Contrary to a widespread thesis about the non-cognitive character of religious beliefs, I argue that it is beneficial to highlight and not marginalize the place of religion in the epistemic sphere. At least some religious beliefs (especially theism) can be qualified as true or false. Holding them as true is usually based on the evidence which is not widely accepted. This, however, does not entail that these beliefs are not true. If they are true, then holding them to be true should be seen as rational, despite of the fact, that the supporting evidence does not seem to be strong in the light of current epistemic standards of justification. It does not mean, however, that such beliefs can be hold with the highest assertion if they evoke serious doubts. Changes in religious doctrines and religious pluralism do not constitute a sufficient reason for excluding religion from the epistemic sphere, as a similar situation concerns many academic disciplines, such as philosophy, or psychology.
The article aims to analyse the context in which the phrase “historical truth” is present in the Polish public discourse regarding recent history. The author intends to show the ways and aims of the usage of historical truth in the competition to obtain and maintain power. Referring to the assumptions of the Web 2.0. paradigm, in the conclusion the author puts forward the thesis that the historical truths present in the public sphere do not only attempt to answer social expectations of what historical truth Poles need but they are also co-created by potential recipients.
The judgments delivered by the European Court of Human Rights in Al-Nashiri v. Poland and Husayn (Abu Zubaydah) v. Poland highlight the potential tension that may arise between states’ broad reliance on national security grounds to withhold disclosure of secret files and compliance with their obligations under the European Convention on Human Rights. The present article examines the above-mentioned judgments, focusing, in particular, on how (and to what extent) the withholding of secret information may infringe on the right to the truth and, as far as proceedings before the European Court of Human Rights are concerned, the state’s duty to cooperate with it.
The main goal of this article is to characterise and compare some aspects of Hilary Putnam’s referential theory of meaning and Robert B. Brandom’s inferential theory of meaning. I will do it to indicate some similarities and differences in these theories. It will provide an opportunity for a deeper understanding of these theories and for a more adequate evaluation of how they describe and explain the process of meaning acquisition of linguistic expressions. In his theory of meaning Putnam emphasises the importance of reference understood as a relationship which connects linguistic expressions and extra-linguistic (empirical) reality. Brandom acknowledges inference as a main category useful in characterising the meaning of expressions used in premises and a conclusion of inference. But his theory of meaning is criticised for minimalising the role of an empirical component (demonstratives etc.). He tries to defend his standpoint in the anaphoric theory of reference. Putnam like Brandom claimed that we – as cognitive subjects – are not in a situation in which we learn about the extra-linguistic reality in a direct way. It is the reality itself as well as our cognitive apparatus that play a role in a cognitive process.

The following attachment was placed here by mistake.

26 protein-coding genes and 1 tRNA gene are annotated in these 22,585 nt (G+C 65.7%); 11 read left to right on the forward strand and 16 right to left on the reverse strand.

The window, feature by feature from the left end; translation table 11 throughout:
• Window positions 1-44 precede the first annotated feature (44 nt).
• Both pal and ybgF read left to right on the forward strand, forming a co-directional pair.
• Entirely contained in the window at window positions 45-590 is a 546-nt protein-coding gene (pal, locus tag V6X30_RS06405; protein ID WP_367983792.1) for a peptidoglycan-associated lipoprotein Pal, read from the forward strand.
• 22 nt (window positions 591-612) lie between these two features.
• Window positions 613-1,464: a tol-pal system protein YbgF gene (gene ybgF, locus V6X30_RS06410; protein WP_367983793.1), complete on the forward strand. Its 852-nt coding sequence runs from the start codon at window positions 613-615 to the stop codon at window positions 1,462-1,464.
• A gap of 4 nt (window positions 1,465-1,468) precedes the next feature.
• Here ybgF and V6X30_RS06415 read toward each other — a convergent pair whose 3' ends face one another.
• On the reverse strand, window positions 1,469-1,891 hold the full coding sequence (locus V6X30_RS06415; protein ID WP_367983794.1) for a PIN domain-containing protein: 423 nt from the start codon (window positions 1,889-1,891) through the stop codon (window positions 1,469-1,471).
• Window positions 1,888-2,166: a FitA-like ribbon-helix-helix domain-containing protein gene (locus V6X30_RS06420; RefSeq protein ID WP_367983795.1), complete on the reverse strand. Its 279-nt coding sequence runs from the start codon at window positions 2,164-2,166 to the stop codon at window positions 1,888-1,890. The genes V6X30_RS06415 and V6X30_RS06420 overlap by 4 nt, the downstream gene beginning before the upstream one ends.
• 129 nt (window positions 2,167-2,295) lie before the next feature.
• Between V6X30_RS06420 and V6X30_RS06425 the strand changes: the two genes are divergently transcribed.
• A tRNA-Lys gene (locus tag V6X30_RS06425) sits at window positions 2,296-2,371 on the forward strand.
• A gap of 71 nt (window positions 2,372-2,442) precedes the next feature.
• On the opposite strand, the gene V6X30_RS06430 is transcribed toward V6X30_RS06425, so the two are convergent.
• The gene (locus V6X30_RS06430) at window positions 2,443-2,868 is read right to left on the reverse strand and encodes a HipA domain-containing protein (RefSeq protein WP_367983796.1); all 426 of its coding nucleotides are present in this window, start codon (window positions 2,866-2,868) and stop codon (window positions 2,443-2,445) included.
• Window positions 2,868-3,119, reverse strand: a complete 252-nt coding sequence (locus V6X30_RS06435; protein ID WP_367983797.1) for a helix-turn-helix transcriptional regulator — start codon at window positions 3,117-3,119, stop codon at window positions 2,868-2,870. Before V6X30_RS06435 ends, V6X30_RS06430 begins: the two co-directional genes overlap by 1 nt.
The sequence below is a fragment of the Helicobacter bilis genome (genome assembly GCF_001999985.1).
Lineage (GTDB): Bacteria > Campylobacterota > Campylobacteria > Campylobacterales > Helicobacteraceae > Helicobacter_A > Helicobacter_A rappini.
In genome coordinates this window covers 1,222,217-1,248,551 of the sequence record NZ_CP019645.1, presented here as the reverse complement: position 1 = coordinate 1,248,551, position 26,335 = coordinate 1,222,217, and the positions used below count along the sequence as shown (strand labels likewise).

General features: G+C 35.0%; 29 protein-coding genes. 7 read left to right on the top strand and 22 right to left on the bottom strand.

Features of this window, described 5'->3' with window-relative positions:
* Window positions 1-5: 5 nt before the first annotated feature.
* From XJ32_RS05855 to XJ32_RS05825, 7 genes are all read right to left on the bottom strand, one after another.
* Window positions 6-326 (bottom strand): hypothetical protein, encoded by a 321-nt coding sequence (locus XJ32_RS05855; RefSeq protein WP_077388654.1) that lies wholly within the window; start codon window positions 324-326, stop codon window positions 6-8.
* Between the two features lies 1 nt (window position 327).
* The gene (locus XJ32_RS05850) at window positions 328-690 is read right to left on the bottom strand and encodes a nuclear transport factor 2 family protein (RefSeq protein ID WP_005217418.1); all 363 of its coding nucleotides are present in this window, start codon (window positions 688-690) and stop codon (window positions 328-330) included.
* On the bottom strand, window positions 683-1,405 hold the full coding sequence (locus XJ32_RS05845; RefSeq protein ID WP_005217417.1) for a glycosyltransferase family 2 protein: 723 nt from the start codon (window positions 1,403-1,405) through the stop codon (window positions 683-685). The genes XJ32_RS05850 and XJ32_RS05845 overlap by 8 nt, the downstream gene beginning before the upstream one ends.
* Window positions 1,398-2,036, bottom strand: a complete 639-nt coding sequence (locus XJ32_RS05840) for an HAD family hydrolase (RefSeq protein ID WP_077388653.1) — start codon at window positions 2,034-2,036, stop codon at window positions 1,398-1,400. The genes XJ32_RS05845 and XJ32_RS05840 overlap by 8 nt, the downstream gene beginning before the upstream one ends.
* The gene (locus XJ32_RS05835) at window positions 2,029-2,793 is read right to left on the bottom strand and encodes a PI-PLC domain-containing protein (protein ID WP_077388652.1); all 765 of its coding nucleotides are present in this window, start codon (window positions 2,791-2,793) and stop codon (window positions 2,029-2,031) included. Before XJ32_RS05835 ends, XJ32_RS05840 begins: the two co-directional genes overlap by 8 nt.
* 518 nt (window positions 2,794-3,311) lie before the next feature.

Axiological chaos and unsustainable man’s acting in a contemporary world has led him to a total confusion. He constantly acts toward environmental and cultural degradation. Also in social dimension a permanent and “general” crisis dominates. The crisis is rooted on multi-category stratification and based on post-truth models of interpersonal communication in traditional and virtual realities. Neoliberal model of economical conquest, in turn, effects unsustainability in economic sphere. Thus, in common reception – for the most people in the world – such situation has become unbearable. So, it is the educators’ duty to look for – with the intention to put into practise – such concepts and pedagogies, which could prepare the whole global society to real – not declaratory false – co-creation of its life in the world, understood as an actual and common home. Taking such perspective, the theory of Argentinian philosopher – Ernesto Laclau becomes an interesting proposition. The time of mono-dimensional – protestant and neoliberal – interpretation of values comes to the end. Now the time has come to accept the equality of different – having their roots in various cultures – value understanding. Possibility of local and particular interpretation of values – along with maintaining the rule of common good – gives the chance to update the education according to real, thus multidimensional humanistic ideal. Such a standpoint presents a way to cure/reform intercultural education, which nowadays is at an impasse. Mainly it uses stiff schemes and repeated patterns, so it has become imitative and conservative. In its contemporary formula intercultural education is not able to respond to present challenges of multicultural and global society. The need to implant into its structure the concept of sustainable development emerges as a must.